Indigenous Peoples Weekend with the MuseumOctober 9-11, 2021
Join us at the Museum and online to explore stories about Native Americans and the American Revolution, as part of Indigenous Peoples Weekend.
Traditional Haudenosaunee Dancers
Onsite | Saturday at 11 a.m., 2 p.m. and 3:30 p.m. & Sunday at 11 a.m.
Join us at select times throughout Saturday as a contingent of indigenous dancers sponsored by the Oneida Indian Nation will perform traditional Haudenosaunee (Iroquois) social dances on the Museum’s outdoor plaza. Performances are free and open to the public.
Wampum Belt Demonstration with Richard Hamell
Onsite | Saturday & Sunday
Meet craftsman Richard Hamell, who will present a display of replica wampum belts and discuss their history and importance to native communities as tools of diplomacy and culture. Hamell will demonstrate for visitors how to create reproduction wampum belts using acrylic clay wampum beads. Watch a recent demonstration Hamell did about making a pony bead wampum belt with our friends at Ganondagan State Historic Site.
Discovery Cart: Two Kettles Together
Onsite | Daily
Join a Museum educator at a discovery cart featuring replica artifacts and documents to learn about Tyonajanegen (Two Kettles Together), an Oneida woman who participated in the violent Battle of Oriskany during the Saratoga Campaign.
In-Gallery 10-Minute Talk: Louis Cook
Onsite | Daily
Join a Museum educator to hear more about the life of Akiatonharónkwen, also commonly known as Louis Cook, who was one of the highest-ranking Native American officers in the Continental forces during the Revolutionary War. Born to an African American father and Abenaki Indian mother, Akiatonharonkwen fought in the French and Indian War (1754-1763) as a young man. Discover the path he chose in the Revolutionary War as British and Revolutionary leaders courted him as an ally.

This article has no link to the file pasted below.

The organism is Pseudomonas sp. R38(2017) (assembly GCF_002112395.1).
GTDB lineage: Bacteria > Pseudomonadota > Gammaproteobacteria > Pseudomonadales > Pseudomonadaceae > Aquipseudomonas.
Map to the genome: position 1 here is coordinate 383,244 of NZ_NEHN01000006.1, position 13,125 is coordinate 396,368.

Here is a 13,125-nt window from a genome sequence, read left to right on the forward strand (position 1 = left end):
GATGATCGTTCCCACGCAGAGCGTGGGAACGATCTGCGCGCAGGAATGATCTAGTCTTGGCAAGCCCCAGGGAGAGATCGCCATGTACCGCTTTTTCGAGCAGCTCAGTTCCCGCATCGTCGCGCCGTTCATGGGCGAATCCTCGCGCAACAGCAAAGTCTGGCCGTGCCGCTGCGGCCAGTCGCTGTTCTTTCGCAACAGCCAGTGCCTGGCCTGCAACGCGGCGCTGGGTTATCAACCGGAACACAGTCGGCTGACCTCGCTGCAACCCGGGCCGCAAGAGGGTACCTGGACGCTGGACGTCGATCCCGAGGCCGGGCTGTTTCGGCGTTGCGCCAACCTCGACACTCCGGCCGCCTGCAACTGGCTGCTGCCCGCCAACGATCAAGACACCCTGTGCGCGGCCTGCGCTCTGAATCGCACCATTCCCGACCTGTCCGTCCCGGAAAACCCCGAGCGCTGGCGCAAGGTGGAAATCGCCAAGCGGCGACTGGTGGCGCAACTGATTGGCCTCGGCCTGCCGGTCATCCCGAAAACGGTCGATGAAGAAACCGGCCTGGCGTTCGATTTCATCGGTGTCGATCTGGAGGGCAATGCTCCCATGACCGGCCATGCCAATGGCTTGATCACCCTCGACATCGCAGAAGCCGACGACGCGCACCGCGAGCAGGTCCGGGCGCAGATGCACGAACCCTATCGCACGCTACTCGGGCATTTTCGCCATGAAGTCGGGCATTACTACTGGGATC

Oneida Nation Gallery
Onsite | Daily
In the Museum’s core exhibition, visitors can explore an immersive multimedia gallery about the Oneida Indian Nation’s debate over whether or not to break away from the Six Nations Confederacy to support the Revolutionary cause. Listen as recreated figures representing Oneida men and women discuss the difficult choices they faced.
Watch: The People of the Standing Stone Film
Onsite | Daily, 3:30 p.m.
The People of the Standing Stone explores the crucial but little-known history of the extraordinary contributions of one Native American people who chose to commit themselves to the Revolutionary cause when nearly all others fought on the side of the British during America’s War for Independence. The moving 25-minute film was directed by Emmy Award-winning director Ric Burns and narrated by Academy Award-winning actor Kevin Costner.
The People Between: Native Americans in a Revolutionary Era Gallery Guide
Onsite & Online | Daily
More than 250,000 Native Americans lived east of the Mississippi River during the Revolutionary era. They formed more than 80 nations and spoke dozens of languages. The decades of political turmoil and warfare that divided Great Britain and its colonies and led to the creation of the United States profoundly affected native people. Use this gallery guide to explore their stories throughout the Museum and in our Virtual Museum Tour.
Make Your Own Wampum Belt Craft
Online | Anytime
Wampum beads — purple and white beads made from seashells or (later) glass — were woven into patterns on belts to commemorate agreements between different communities of Native Americans and Europeans. Native American nations, such as the Oneida Nation, would design these belts to document what they discussed with others. This craft activity, developed in consultation with Native American advisors, will help you learn some wampum vocabulary while coloring in your own symbols and messages.